Oklahomans might be holding on to their money leading up to the election. One researcher suspects people here may be even more anxious than voters than other states.
The business at Dean’s Drive-Through Pawn Shop in south Oklahoma City is slower than it used to be. Brett Fisher's dad started the shop in 1968. Owning a business was never easy, but they did it as a family and still had time to ride dirt bikes together. Brett bought the business 23 years ago, and things have never been tougher.
"It’s not that great anymore," Fisher said. "A lot of times, I wish that I could work my eight hours and go home and leave what I had there for tomorrow. It’s 365/24/7 with me, and it’s because I have me, my wife, all of my employees and their families depending on it."
It’s not just a pawn shop anymore. To keep up, he’s added a check cashing business and a drive through post office, one of just a few in the whole country. He says it’s what small business people do. They find ways to do more to make just a little more money…to make ends meet.
Brett is nervous about the future, about what might happen after the elections.
"I’ve never felt this scared about the future of my country and what choices I may have to make as an individual with gun rights, as a business owner, what legislation might come down," he said.
Just a few blocks away from the pawn shop, Leo Guevara opened Leo’s Cakery, a custom dessert business, nearly five years ago. He’s a Mexican immigrant living the American dream.
While Brett Fisher worries about what will happen if Hillary Clinton wins, but Leo is afraid of what will happen if Donald Trump becomes the next president. He says his customers feel anxious, so they’re holding on to their money.
"No one is spending money," Guevara said. "You know, even myself. I do on basic things that I have to but not like going out to eat so much. I'm just trying to save money because you don't really know what's going to happen. We are all afraid of that, I guess."
The business at Leo’s Cakery is down 40 percent from a year ago. In this primarily Hispanic neighborhood, people are scared about what immigration policies might look like under a Trump presidency. Even Leo has considered packing up and moving his family to another country because of what might happen.
"I'm an American citizen. I become American about 4 years ago," Guevara said. "What if something happened to me? What if he wants to send me back? I have to keep all my money so I can have money wherever I go."
Can fear of what might happen in the elections really have that much of an impact on our local economy? Maybe.
Will Kenton is the senior news and market editor for Investopedia, an online financial news site. For close to a year, his team has tracked data about what people in Oklahoma are searching for when it comes to finances.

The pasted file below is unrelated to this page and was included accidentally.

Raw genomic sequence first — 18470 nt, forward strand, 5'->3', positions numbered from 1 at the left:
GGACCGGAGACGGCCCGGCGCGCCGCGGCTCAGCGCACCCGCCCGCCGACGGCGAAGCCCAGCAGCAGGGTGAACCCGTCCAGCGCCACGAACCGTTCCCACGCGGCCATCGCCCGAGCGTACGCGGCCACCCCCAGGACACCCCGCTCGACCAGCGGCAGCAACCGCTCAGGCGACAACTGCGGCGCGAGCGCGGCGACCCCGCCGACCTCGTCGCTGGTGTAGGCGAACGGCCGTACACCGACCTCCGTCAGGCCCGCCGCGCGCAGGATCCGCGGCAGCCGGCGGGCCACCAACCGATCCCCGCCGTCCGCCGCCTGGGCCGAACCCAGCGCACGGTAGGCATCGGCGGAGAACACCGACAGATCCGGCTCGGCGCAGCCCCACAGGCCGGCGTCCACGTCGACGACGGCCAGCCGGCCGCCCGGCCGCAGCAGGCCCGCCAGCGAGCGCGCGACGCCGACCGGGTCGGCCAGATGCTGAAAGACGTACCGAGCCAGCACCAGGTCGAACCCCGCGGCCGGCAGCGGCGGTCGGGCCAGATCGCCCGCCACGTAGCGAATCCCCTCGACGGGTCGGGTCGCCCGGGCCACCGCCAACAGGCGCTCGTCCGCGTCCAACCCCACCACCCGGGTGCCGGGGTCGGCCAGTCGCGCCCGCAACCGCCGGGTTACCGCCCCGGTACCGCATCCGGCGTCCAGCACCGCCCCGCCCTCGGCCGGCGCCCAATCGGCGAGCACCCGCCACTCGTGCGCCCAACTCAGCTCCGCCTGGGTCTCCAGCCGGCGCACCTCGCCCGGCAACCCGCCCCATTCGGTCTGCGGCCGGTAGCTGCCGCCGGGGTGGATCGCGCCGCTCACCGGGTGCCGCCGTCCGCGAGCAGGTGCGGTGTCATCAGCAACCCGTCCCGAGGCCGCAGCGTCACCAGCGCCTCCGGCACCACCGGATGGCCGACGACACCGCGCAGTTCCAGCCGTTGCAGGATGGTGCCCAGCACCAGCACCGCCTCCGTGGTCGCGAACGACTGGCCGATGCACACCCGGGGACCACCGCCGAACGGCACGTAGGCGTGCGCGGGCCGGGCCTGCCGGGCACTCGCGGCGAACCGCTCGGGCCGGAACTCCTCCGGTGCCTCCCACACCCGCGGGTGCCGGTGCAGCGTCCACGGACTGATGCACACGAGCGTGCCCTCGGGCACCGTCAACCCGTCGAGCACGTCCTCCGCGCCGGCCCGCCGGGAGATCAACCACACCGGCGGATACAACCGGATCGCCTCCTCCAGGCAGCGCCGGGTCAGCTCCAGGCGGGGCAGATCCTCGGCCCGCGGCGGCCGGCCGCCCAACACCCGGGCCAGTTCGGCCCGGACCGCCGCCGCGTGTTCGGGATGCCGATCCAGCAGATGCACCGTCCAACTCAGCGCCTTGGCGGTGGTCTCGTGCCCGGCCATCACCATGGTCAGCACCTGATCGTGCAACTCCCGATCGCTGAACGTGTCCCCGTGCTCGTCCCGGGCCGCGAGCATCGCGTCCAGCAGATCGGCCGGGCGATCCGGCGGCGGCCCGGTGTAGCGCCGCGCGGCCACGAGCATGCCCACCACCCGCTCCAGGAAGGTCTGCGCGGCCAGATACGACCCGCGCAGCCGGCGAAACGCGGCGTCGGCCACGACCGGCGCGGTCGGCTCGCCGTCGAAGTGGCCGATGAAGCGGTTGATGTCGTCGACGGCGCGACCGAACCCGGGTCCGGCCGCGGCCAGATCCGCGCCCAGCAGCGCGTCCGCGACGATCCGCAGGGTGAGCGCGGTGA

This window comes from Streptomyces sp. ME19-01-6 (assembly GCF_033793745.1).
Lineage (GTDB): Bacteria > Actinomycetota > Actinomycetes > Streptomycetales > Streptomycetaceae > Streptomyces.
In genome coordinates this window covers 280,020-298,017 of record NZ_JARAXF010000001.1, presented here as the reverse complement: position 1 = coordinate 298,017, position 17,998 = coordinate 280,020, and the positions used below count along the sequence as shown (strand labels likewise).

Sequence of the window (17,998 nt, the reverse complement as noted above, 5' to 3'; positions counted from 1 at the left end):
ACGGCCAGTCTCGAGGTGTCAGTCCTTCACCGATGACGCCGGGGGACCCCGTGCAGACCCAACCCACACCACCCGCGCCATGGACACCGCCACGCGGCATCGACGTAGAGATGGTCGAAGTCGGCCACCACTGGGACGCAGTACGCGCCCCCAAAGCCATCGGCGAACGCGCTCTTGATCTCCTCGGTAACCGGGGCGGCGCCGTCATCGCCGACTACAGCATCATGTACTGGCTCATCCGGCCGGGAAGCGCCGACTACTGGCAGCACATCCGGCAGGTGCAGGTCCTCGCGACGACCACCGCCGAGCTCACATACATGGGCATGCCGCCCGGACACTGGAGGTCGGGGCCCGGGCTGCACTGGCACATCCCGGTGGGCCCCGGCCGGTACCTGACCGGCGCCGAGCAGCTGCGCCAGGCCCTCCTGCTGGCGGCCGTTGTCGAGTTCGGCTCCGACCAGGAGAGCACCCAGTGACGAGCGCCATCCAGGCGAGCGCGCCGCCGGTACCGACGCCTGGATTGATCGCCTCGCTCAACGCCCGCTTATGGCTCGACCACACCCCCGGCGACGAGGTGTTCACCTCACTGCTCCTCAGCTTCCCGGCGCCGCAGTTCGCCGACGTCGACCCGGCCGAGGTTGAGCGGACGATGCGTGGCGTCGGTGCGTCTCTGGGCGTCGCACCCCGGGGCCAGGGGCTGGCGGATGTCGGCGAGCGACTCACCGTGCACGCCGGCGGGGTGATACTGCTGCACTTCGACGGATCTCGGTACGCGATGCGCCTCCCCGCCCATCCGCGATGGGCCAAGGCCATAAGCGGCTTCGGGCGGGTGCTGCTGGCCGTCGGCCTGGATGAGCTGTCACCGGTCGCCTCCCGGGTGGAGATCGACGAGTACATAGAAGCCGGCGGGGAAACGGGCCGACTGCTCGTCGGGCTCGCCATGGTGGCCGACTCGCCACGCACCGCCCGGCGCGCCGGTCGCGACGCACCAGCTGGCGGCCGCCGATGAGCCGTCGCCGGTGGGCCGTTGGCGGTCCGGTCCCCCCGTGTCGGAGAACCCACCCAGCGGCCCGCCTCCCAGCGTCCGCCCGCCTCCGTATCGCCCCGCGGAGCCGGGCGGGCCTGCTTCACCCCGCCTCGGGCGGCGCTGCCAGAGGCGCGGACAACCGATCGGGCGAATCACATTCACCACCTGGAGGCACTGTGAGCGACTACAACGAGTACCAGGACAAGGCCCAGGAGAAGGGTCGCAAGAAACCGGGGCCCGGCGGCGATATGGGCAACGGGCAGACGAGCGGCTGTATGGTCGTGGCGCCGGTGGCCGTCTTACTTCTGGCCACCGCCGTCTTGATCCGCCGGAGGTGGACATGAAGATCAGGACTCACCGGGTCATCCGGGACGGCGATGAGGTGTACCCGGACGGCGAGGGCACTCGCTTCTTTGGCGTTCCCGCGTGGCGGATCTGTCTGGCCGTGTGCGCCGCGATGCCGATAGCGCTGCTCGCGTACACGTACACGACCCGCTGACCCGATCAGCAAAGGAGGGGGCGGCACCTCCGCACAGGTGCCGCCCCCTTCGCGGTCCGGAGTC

"We have seen that readers in Oklahoma have displayed in the last 12 months or so more economic anxiety than the rest of the country," Kenton said. "Whether that's due to the oil industry or something else, I think that that will have some effect on how people pull the lever in the ballot box."
Many of the people we talked to during our election coverage say they are anxious about the elections and they’re being more cautious with spending. Economically, Kenton says it almost becomes a self-fulfilling prophecy.
"It could be that as soon as that question is resolved that whoever wins, if the economy is doing well that people will feel less anxious," Kenton said.
Chintamani Jog is an economics professor at the University of Central Oklahoma and points to one reason why people might change spending habits based on their feelings.
"There’s something called anchoring, which psychologists often use. Anchoring is the term which says it’s a tendency to put more than proportionate emphasis on the first or the biggest piece of information that you hear," Jog said
In other words, with the presidential election dominating the news cycle, we might unconsciously blame the economy on the presidential election, and we could do that with any other major news event.
Back at the pawn shop, Brett doesn't have the luxury of spending all of his time just worrying about the presidential election. There are other battles to fight.
"It’s all regulations, it’s all paying bills," he said. "It’s doing this, worrying about insurance, worrying about workman’s comp, worrying about health insurance, worrying about this, worrying about that."
Oklahoma will still have economic worries after the election as the oil and gas industry continues to struggle. For small business owners like Brett Fisher and Leo Guevara, there’s even more to worry about as they think about making the next dollar.